Renewables rally comes to state Capitol Sunday
BISMARCK – Electric cars and solar displays will be part of a renewable energy rally in Bismarck Sunday.
The rally is sponsored by Lakota People’s Law Project and Dem-NPL Renewable Energy Caucus.
At the same time Standing Rock and MIT Solve are holding a gathering Aug. 12 and 13 at Prairie Knights Casino to celebrate the work being done in energy sustainability and food security.
The Bismarck rally will run from 1:30 to 6:15 p.m. at the state Capitol building.
“We are going to have displays in electric cars. The first solar-powered camping trailer will be on display and possibly displays on solar panels,” said Brad Magnuson, chairman of the Dem-NPL Renewable Energy Caucus.
Speakers will take the stage at 5:30 p.m. Speakers will include Native activist Chase Iron Eyes, a member of the Standing Rock Sioux tribe; Lakota People’s Law Project organizer Phyllis Young, former Standing Rock tribal council member and an MIT Solve Fellow; North Dakota Public Service Commission candidates Jean Brandt and Casey Buchmann, both Democrats; and Magnuson.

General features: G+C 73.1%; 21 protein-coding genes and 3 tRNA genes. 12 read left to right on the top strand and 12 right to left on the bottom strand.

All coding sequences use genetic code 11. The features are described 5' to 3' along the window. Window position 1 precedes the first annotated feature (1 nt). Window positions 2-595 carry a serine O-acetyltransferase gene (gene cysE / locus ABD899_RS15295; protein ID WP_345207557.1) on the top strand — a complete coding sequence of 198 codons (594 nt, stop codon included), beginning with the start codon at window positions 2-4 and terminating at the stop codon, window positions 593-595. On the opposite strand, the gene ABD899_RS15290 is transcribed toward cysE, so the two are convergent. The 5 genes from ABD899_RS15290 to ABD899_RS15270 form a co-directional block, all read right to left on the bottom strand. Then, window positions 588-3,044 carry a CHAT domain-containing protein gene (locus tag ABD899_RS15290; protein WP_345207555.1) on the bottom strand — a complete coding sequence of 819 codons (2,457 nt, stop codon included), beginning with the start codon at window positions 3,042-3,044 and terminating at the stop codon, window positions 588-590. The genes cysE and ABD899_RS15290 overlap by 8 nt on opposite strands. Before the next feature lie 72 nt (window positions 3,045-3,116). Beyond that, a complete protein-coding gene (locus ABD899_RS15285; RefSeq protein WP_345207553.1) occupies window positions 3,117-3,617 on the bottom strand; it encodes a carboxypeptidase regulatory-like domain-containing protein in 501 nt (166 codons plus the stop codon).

Discussion will include net metering, or selling privately produced renewable energy to the grid. Along with serious topics of discussion, there will be food and entertainment, including a performance by local artist Helms Deep at 4:30 p.m.
“Come out, have some fun and learn some things along the way,” Magnuson said.
Standing Rock and MIT Solve co-hosted the first Solve at Standing Rock summit last January. This year’s summit at the casino will highlight the work that six Oceti Sakowin Solve Fellows are accomplishing to promote sustainability, food security, sovereignty and economic prosperity within Lakota, Nakota and Dakota communities.
The conference will feature educational and networking opportunities for tribal members and guests, with representatives from MIT Solve, foundations, NGOs, corporations, government officials and academics. All will converge in North Dakota to focus on the possibilities for a continued, indigenous-led environmental movement and the enormous renewable potential of their lands, according to Solve representatives.